Translate IT into English for Big Business Benefits

Ann All

One of the main tenets stressed in my journalism courses many moons ago was to write to an eighth-grade level -- that is, don't use language that an average eighth-grader can't understand. It's a shame that more business people don't follow this advice. It cuts down on frustration. And, as the state of Arizona is discovering, it often cuts costs and boosts efficiency as well.

The Arizona Republic reports that the state's Department of Revenue is in the midst of an initiative to make its letters to taxpayers shorter, clearer and more informative.

So far, the agency has produced new versions for about a quarter of the 400 form letters it hopes to rewrite. The results: Its unclaimed property division fielded some 11,000 fewer phone calls in 2007 and was thus able to process an additional 30,000 claims. Perhaps even more important, satisfaction levels have risen among both employees and constituents.

The agency applies the same standards to its internal communications. "Our intent is to make plain-talking part of the culture of the Department of Revenue," says its director, Gale Garriott.

While I think just about any business can benefit from using plainer language, IT is an especially obvious candidate. As I've blogged before, IT often struggles with communicating with business users in terms they can understand.

Many of us have suffered through the experience of trying to work out a support issue with an IT staffer over the phone and coming away wishing there was an "IT to English Dictionary" we could consult. Some of us end up so frustrated we try to fix our tech problems ourselves.

According to a spring 2007 survey of office workers in the UK, an amazing 9 percent of respondents say they'd dismantle their PC themselves in an effort to solve a problem rather than calling IT support. Only 30 percent of respondents routinely turn to support staff for help.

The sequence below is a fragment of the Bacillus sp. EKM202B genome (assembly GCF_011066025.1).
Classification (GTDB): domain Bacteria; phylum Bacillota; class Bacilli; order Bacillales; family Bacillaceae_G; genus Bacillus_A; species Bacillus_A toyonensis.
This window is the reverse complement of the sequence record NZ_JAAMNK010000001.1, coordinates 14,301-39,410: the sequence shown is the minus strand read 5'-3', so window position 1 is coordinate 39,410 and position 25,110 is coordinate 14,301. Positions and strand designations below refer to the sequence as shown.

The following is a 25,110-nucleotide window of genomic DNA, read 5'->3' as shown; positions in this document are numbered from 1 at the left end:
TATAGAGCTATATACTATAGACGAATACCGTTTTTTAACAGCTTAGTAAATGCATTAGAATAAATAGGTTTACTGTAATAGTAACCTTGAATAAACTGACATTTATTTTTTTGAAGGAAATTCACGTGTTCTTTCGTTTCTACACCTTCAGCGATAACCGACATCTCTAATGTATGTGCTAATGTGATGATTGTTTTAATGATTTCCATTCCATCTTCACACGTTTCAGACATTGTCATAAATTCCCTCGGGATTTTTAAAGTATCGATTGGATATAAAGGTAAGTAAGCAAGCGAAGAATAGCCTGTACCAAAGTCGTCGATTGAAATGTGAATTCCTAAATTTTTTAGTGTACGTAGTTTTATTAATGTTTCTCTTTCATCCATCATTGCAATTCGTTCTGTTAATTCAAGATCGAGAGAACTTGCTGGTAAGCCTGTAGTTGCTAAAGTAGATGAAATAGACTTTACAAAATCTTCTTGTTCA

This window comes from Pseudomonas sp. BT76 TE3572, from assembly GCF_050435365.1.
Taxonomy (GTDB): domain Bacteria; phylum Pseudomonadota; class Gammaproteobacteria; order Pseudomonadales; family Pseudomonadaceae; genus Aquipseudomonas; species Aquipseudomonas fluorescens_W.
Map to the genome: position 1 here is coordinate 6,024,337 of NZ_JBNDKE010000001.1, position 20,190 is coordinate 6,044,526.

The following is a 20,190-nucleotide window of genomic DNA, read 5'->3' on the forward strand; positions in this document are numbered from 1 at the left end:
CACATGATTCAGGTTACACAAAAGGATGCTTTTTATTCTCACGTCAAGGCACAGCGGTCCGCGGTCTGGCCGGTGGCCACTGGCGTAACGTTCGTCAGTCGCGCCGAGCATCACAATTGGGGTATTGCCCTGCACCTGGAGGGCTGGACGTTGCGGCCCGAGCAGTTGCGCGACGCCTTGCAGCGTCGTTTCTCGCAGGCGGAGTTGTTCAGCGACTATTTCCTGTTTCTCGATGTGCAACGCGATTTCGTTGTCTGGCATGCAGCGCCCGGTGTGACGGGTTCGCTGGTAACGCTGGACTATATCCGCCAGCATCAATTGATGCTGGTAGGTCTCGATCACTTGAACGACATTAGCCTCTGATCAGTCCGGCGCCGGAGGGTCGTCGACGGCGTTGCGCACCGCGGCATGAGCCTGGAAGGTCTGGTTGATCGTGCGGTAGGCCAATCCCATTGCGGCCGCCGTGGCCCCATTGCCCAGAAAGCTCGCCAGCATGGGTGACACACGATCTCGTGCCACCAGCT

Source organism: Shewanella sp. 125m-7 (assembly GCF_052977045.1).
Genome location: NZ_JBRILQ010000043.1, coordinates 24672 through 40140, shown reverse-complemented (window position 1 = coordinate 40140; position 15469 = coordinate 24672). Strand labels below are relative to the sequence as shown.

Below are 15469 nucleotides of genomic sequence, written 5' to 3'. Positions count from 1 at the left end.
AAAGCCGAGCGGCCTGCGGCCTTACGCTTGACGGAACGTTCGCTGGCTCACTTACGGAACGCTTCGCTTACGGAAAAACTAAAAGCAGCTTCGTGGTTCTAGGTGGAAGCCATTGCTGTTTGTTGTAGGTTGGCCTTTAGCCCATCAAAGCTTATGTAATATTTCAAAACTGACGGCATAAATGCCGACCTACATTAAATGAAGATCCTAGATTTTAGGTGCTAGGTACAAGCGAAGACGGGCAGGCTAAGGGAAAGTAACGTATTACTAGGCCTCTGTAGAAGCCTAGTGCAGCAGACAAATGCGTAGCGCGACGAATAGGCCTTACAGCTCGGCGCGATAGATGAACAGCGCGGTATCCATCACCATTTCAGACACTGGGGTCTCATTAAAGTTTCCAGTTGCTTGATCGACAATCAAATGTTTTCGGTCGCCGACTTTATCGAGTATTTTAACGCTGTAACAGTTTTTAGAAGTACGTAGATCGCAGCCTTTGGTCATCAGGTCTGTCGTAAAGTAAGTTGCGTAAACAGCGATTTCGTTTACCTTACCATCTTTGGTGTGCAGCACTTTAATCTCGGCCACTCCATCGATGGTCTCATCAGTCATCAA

Now this isn't good. Not only can self-sufficient users end up making problems far worse, but the IT staff has less visibility into the overall network. Better that IT should follow the advice of the Center for Plain Language, a Maryland-based non-profit that helped the Arizona Department of Revenue with its initiative.

Among its goals, according to the article:

  • Make documents understandable on the first read.
  • Utilize better design, headings and bullets to make them useful and easy to scan.
  • Use language geared for the intended audience.
  • Avoid jargon.

On the other side of the support issue, IT could help users handle common issues on their own by providing them with understandable documentation. This is especially important in light of the dwindling ranks of support staff. As CIO Insight reports, CIOs would like to increase their tech support teams by some 40 percent.

Add Comment      Leave a comment on this blog post
Jan 23, 2008 3:29 AM IT Guy IT Guy  says:
I wholeheartedly agree with the article in that terms, phrases and specifically acronyms can impair communication, but I think the root of this problem is that every profession - not just IT - places a value on the smug feeling from the ability to spout these, comfortable knowing that they are on the 'inside' knowledgewise. IMO, as a PMP who is an SME on ERP's for SMB's, I can relate. Much like a Dr. who orders a CAT scan for an ER patient, or scribbles a prescription so unlegible even the pharmacist can't decipher it, and who hasn't heard of the term "legalese" to describe the language lawyers love to confuse outsiders with. The professions 'language' code is what distinguishes them and provides a 'barrier to entry' for their occupation- otherwise - it could mean any hick with an 8th grade education might be able to do their job. Reply
Jan 28, 2008 8:00 AM datadoodle datadoodle  says:
Why IT guys write that way... “IT Guy” hits the spot with his response to Ann All's post “Translate IT into English for Big Business Benefits”: I wholeheartedly agree with the article in that terms, phrases and specifically acronyms can impair comm... Reply
Jan 31, 2008 6:20 AM Mike Unwalla, TechScribe Mike Unwalla, TechScribe  says:
IT Guy is right to say that every profession has its own language code, and yes, that code can give people a sense of being on the inside. However, the language code is one distinguishing factor; it is not the major barrier to entering a profession. Knowing the jargon does not mean that someone is a professional. That takes years of training. Reply

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